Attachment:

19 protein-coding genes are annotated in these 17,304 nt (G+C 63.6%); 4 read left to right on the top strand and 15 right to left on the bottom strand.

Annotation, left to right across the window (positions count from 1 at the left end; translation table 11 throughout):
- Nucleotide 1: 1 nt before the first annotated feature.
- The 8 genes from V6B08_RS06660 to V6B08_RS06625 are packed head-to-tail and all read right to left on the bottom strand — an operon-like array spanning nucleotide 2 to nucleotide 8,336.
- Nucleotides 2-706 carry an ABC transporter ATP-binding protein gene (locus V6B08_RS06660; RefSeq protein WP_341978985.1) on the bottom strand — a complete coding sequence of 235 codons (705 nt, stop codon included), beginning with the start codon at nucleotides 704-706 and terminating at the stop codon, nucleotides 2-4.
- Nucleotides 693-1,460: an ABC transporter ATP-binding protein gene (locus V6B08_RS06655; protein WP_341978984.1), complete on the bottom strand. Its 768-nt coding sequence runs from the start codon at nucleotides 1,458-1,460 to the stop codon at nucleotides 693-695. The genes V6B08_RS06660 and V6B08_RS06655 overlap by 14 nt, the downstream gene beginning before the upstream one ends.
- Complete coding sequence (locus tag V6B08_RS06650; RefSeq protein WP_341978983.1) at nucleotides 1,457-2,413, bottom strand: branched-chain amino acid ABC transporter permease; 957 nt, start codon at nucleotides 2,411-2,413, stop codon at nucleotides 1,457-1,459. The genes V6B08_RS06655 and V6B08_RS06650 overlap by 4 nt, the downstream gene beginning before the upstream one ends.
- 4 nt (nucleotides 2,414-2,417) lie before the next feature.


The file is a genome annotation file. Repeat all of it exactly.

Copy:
19 protein-coding genes are annotated in these 17,304 nt (G+C 63.6%); 4 read left to right on the top strand and 15 right to left on the bottom strand.

Annotation, left to right across the window (positions count from 1 at the left end; translation table 11 throughout):
- Nucleotide 1: 1 nt before the first annotated feature.
- The 8 genes from V6B08_RS06660 to V6B08_RS06625 are packed head-to-tail and all read right to left on the bottom strand — an operon-like array spanning nucleotide 2 to nucleotide 8,336.
- Nucleotides 2-706 carry an ABC transporter ATP-binding protein gene (locus V6B08_RS06660; RefSeq protein WP_341978985.1) on the bottom strand — a complete coding sequence of 235 codons (705 nt, stop codon included), beginning with the start codon at nucleotides 704-706 and terminating at the stop codon, nucleotides 2-4.
- Nucleotides 693-1,460: an ABC transporter ATP-binding protein gene (locus V6B08_RS06655; protein WP_341978984.1), complete on the bottom strand. Its 768-nt coding sequence runs from the start codon at nucleotides 1,458-1,460 to the stop codon at nucleotides 693-695. The genes V6B08_RS06660 and V6B08_RS06655 overlap by 14 nt, the downstream gene beginning before the upstream one ends.
- Complete coding sequence (locus tag V6B08_RS06650; RefSeq protein WP_341978983.1) at nucleotides 1,457-2,413, bottom strand: branched-chain amino acid ABC transporter permease; 957 nt, start codon at nucleotides 2,411-2,413, stop codon at nucleotides 1,457-1,459. The genes V6B08_RS06655 and V6B08_RS06650 overlap by 4 nt, the downstream gene beginning before the upstream one ends.
- 4 nt (nucleotides 2,414-2,417) lie before the next feature.